Buy the Bugatti, is that when the Aston Martin starts to go through the floor really goes downhill? Yeah. You know, a family car like an Aston Martin. Exactly. Hey, if you’ve got a question for us, you know what? You can actually get some sweet Stacky Benjamin swag if you call them in stacky Benjamins dot com slash voicemail, and we’ll begin doing that again shortly.
I thought this week’s a nice time though to, uh, shine a light like we do periodically on, on our Facebook group, the basement. But you know what, if you’re not here with a question about the length of a car on your wallet, the lengths to which you’ll keep your car alive, what effect that has on your wallet, you’re here because you need a better team in your corner.
OG and his team are taking new clients, and so the first step is to get on their calendar. Stacking Benjamins dot com slash OG leads you there and, uh, you can see how their team will interface with you to help you make better decisions in 2024 and beyond. Stacking Benjamins dot com slash OG for that calendar.
Alright, uh, time for us to head out to the back porch. Oh, gee, you’ve got something for us. So
guys, my fridge is on the fritz again. Again
or still. Where are we at on this story? Because the last we heard in the continuing story of, uh, your, like sands through the hourglass. Meanwhile, back at the ranch, this, this, uh, your, your fridge dude said, really not much or nothing.
I can I, ’cause not my monkeys. Yeah. Nothing. Nothing I could do. And then you called him and said, Hey, the fridge is working. And he’s like, all I did was reset it. Yes. Did you, whatever that meant is, is that where you stopped? Well, we
called somebody else. He gave us a referral to another guy who specializes in these systems, I guess.
And they said, well, you know, if it’s working, I’m like, yeah, but it’s not like, I don’t know why it’s working. Right. It shouldn’t be working, but it’s been working for two weeks. And then today it stopped again. So we kicked it, threw water in all the equipment just to see if that would help. I’m kidding. We plugged things in, we unplugged things.
We did all sorts of home.
Did you shake
your finger at it? You listen here fridge.
Well, you know the hard part is if, out of all this, the worst thing about it is the frozen food and the freaking ice. First of all, it takes forever to make a bucket full of ice. Right? You kinda like waste it all. You gotta throw it all away.
’cause otherwise it’s just a flood everywhere. And then when it does get fixed, it’s like another four days before it fills up ice again. That’s
what they make.
Those big white boxes outside of gas stations for,
I know you’re not wrong, which could be a solution, but it’s just cold enough here. And actually it’s like, of course it happens on the day where it’s supposed to get to like 45.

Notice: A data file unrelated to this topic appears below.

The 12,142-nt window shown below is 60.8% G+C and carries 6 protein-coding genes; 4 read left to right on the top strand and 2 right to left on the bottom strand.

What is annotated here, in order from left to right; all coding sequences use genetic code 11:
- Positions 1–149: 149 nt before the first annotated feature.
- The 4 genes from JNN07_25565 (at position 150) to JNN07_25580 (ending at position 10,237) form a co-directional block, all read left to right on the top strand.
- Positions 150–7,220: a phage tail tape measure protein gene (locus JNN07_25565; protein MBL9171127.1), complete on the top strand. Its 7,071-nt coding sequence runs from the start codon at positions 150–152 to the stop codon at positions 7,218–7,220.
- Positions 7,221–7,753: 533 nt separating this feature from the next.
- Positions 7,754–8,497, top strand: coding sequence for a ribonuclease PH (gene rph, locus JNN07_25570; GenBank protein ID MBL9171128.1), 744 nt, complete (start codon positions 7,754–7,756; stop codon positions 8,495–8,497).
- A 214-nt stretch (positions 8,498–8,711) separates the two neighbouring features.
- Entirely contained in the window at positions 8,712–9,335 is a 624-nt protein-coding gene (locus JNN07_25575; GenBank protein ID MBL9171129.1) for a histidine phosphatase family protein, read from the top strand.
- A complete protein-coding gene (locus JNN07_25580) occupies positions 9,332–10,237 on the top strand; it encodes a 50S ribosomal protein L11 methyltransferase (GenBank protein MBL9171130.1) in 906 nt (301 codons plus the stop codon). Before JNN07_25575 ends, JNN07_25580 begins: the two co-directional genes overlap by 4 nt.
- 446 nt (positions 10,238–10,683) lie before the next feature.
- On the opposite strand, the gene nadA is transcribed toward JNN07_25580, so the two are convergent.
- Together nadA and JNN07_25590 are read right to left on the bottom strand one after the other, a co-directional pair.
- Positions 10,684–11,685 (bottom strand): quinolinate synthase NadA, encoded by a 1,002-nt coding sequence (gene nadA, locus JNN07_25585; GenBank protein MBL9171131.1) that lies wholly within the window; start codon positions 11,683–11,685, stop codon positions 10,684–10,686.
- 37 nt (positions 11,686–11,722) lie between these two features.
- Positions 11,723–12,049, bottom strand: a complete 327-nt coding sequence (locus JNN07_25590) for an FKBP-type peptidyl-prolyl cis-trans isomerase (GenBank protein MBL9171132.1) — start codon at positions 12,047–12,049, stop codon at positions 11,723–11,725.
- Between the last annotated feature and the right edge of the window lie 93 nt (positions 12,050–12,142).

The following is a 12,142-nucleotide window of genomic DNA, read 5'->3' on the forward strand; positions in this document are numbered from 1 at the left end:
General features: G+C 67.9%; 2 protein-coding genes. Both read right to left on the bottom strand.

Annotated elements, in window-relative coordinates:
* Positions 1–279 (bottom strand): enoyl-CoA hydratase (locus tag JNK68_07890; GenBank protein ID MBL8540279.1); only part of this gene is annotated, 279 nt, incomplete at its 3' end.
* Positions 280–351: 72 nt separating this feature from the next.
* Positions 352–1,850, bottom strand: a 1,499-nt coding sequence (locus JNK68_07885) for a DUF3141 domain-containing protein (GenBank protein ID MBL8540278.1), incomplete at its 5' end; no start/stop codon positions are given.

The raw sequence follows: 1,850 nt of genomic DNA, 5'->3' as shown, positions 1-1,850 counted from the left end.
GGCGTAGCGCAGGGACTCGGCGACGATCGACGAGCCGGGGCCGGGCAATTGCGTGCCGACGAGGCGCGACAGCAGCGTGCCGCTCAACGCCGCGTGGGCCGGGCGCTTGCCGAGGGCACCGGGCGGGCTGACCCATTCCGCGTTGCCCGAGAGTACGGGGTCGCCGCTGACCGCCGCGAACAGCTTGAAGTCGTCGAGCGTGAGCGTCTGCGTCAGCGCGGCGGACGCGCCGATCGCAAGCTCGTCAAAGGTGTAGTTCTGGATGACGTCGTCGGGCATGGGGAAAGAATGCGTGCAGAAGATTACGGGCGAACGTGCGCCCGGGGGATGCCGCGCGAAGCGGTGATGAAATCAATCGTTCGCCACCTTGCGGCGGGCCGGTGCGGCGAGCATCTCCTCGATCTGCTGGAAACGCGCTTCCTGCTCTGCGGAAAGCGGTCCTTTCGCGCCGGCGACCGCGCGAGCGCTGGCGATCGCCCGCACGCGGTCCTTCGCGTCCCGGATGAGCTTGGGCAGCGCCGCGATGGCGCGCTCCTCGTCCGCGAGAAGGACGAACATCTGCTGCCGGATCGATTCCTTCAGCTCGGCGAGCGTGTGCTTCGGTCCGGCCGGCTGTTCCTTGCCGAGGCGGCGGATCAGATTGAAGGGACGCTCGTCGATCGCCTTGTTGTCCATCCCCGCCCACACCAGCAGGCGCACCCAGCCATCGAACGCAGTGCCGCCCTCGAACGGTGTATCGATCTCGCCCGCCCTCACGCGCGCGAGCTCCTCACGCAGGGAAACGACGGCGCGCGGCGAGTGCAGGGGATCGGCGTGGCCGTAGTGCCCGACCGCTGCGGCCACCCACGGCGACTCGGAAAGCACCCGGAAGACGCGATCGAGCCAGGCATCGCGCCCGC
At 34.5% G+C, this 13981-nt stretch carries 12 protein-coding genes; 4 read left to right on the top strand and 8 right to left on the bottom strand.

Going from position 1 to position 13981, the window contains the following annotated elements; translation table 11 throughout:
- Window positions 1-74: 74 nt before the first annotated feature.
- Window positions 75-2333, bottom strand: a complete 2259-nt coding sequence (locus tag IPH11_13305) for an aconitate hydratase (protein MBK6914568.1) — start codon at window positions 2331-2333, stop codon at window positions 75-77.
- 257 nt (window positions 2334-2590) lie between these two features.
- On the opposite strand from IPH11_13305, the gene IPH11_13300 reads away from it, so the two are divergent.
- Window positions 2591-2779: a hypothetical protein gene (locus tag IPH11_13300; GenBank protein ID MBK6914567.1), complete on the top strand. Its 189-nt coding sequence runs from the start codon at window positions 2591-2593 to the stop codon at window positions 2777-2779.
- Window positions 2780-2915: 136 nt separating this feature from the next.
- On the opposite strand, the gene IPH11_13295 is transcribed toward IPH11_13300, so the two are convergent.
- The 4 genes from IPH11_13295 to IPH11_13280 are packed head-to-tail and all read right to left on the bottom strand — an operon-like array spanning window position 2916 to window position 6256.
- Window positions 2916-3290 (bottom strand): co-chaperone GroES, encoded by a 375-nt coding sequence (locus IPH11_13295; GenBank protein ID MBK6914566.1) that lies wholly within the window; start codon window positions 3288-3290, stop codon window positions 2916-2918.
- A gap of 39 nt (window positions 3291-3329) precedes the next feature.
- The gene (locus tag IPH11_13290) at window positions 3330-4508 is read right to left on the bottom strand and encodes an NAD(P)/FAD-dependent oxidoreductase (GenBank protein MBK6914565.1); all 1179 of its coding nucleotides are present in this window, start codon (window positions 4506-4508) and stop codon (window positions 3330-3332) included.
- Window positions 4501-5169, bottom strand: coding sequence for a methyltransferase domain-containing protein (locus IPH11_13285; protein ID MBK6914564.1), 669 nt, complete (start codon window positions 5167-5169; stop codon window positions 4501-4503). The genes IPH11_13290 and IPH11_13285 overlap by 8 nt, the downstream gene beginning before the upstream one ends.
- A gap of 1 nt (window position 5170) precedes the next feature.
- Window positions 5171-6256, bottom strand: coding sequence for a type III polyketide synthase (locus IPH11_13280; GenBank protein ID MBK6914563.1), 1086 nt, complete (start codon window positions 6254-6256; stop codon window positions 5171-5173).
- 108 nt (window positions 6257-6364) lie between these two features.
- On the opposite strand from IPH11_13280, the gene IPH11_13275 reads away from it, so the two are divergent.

Tomorrow’s 55. It’s like it just happens on the warm enough day to not just leave it outside. Three days ago you could have just put everything out there, right? Yeah. Or just, you know, in the garage or something. It’s 40 degrees in the garage. It’s close enough. Yeah. They’re coming tomorrow. Well,
they’re coming tomorrow.
They’re coming to try to fix or are you just gonna buy a new one? No,
coming to try to fix, I mean, I’m still holding out hope. It’s something simple like a motherboard. Whatever those things are. That’s simple. They sound free. Really inexpensive. Yeah.
And you know, they make ’em really easy to get to as well.
Well, that I figured, you know, this doesn’t have an NVIDIA graphics chip in it, so it should be
accessible. You know, some refrigerators have that crap
I just, yeah, my mom’s, I bought my mom a refrigerator in her new place and uh uh, you know, it’s a double door one that opens like that Uhhuh, whatever that’s called.
French doors with the freezer underneath. Yeah. And you put your most popular stuff in the front, right? And then, you know, when you go to go, oh, I wonder what’s in the fridge. You, you don’t, you just knock on the front door. You gotta be kidding me. And it lights up the inside of the fridge,
there’s a window.
The window’s like a stat. It’s just a window, right? No, it’s
its own separate door. So like, literally if you’re like, I’m just getting the milk, you can put the milk, milk, cheese, creamer, you know, like kinda whatever. Like right in that front. It’ll, so you can just like get easy access without like opening the whole thing.
Oh. So she’s still gotta open it. It is an opaque door that she’s gotta open.
It’s a double door. Yeah. Alright, well, the right side is a
double door. The reason I ask is because
I have, and it’s opaque that you can knock on to light up the whole inside. All right.
I’ve seen some that are, it’s glass on the right hand side, so you just, you know, can see what’s in there all the time.
And then others that have the, I can’t remember what they call ’em, but it’s a giant LCD panel. Like who the hell needs an LCD wifi enabled